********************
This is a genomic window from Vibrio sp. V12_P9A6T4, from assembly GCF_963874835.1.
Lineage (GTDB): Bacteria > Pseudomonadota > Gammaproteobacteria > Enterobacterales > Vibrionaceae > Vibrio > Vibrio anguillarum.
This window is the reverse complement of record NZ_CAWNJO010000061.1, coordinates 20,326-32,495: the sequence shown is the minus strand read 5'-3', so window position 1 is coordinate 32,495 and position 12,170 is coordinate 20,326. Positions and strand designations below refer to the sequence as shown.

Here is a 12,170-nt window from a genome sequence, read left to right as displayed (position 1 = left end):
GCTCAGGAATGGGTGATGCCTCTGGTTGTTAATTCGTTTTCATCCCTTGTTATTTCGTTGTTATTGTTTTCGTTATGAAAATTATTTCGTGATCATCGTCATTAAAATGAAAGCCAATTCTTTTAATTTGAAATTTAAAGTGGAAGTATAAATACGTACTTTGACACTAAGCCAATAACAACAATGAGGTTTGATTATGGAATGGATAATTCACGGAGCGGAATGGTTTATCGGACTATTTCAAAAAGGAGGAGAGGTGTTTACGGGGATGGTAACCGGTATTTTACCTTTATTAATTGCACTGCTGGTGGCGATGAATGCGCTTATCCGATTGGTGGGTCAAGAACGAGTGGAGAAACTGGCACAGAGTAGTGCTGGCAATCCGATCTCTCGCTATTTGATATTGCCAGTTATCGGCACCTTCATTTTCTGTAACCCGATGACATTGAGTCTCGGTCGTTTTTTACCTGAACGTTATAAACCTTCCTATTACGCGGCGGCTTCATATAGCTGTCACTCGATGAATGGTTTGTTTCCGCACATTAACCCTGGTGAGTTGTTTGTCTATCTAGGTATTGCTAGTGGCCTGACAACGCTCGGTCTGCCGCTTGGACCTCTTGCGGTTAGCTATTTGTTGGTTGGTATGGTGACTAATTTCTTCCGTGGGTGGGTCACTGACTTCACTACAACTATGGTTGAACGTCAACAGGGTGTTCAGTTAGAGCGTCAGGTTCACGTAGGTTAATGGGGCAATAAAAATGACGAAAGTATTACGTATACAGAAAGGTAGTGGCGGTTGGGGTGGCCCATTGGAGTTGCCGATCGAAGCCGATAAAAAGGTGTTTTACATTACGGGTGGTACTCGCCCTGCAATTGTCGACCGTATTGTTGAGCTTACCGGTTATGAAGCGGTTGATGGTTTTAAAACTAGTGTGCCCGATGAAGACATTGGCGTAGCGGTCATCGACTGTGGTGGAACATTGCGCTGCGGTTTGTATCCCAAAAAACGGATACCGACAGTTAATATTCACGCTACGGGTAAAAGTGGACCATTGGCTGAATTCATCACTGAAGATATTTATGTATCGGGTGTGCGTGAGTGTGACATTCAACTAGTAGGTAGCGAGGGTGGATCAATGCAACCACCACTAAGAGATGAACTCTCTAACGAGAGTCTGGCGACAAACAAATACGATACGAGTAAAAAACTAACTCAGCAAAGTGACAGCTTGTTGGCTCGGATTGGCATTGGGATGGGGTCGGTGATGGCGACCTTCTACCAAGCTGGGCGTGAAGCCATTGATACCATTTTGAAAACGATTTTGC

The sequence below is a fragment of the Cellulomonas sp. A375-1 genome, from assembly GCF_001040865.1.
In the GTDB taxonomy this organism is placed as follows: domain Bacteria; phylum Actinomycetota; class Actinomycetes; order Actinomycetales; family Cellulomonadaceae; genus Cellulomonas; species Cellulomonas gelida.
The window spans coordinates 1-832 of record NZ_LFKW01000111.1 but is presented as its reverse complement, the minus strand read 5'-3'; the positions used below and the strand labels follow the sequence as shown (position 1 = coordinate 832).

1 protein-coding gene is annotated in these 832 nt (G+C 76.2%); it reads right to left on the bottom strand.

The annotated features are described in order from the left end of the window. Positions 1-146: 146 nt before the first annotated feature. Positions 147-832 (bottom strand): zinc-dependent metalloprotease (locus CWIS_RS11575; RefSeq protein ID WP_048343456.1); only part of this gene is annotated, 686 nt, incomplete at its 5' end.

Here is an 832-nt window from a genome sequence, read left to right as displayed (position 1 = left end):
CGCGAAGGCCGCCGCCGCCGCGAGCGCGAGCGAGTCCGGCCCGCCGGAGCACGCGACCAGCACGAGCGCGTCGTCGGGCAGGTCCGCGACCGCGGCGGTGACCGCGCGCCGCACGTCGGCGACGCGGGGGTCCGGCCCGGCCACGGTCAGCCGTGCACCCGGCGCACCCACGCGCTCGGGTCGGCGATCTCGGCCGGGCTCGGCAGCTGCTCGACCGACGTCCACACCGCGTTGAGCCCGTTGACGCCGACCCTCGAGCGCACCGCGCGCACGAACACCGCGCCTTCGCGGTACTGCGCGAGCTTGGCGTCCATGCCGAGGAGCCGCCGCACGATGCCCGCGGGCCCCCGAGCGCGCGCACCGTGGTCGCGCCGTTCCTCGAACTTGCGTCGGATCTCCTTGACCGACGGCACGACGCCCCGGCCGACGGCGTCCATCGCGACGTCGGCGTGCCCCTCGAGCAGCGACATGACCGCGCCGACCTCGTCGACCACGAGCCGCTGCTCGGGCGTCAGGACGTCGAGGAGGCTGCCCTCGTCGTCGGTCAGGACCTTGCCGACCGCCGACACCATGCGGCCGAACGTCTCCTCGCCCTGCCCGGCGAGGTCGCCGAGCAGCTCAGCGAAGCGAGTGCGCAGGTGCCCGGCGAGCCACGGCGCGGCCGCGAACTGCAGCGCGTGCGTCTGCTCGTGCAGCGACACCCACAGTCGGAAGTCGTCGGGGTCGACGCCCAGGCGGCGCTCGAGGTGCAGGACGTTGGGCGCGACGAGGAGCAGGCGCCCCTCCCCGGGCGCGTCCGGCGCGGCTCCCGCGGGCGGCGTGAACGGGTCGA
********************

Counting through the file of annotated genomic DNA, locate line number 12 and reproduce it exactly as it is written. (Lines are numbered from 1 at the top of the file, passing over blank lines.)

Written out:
CGCGAAGGCCGCCGCCGCCGCGAGCGCGAGCGAGTCCGGCCCGCCGGAGCACGCGACCAGCACGAGCGCGTCGTCGGGCAGGTCCGCGACCGCGGCGGTGACCGCGCGCCGCACGTCGGCGACGCGGGGGTCCGGCCCGGCCACGGTCAGCCGTGCACCCGGCGCACCCACGCGCTCGGGTCGGCGATCTCGGCCGGGCTCGGCAGCTGCTCGACCGACGTCCACACCGCGTTGAGCCCGTTGACGCCGACCCTCGAGCGCACCGCGCGCACGAACACCGCGCCTTCGCGGTACTGCGCGAGCTTGGCGTCCATGCCGAGGAGCCGCCGCACGATGCCCGCGGGCCCCCGAGCGCGCGCACCGTGGTCGCGCCGTTCCTCGAACTTGCGTCGGATCTCCTTGACCGACGGCACGACGCCCCGGCCGACGGCGTCCATCGCGACGTCGGCGTGCCCCTCGAGCAGCGACATGACCGCGCCGACCTCGTCGACCACGAGCCGCTGCTCGGGCGTCAGGACGTCGAGGAGGCTGCCCTCGTCGTCGGTCAGGACCTTGCCGACCGCCGACACCATGCGGCCGAACGTCTCCTCGCCCTGCCCGGCGAGGTCGCCGAGCAGCTCAGCGAAGCGAGTGCGCAGGTGCCCGGCGAGCCACGGCGCGGCCGCGAACTGCAGCGCGTGCGTCTGCTCGTGCAGCGACACCCACAGTCGGAAGTCGTCGGGGTCGACGCCCAGGCGGCGCTCGAGGTGCAGGACGTTGGGCGCGACGAGGAGCAGGCGCCCCTCCCCGGGCGCGTCCGGCGCGGCTCCCGCGGGCGGCGTGAACGGGTCGA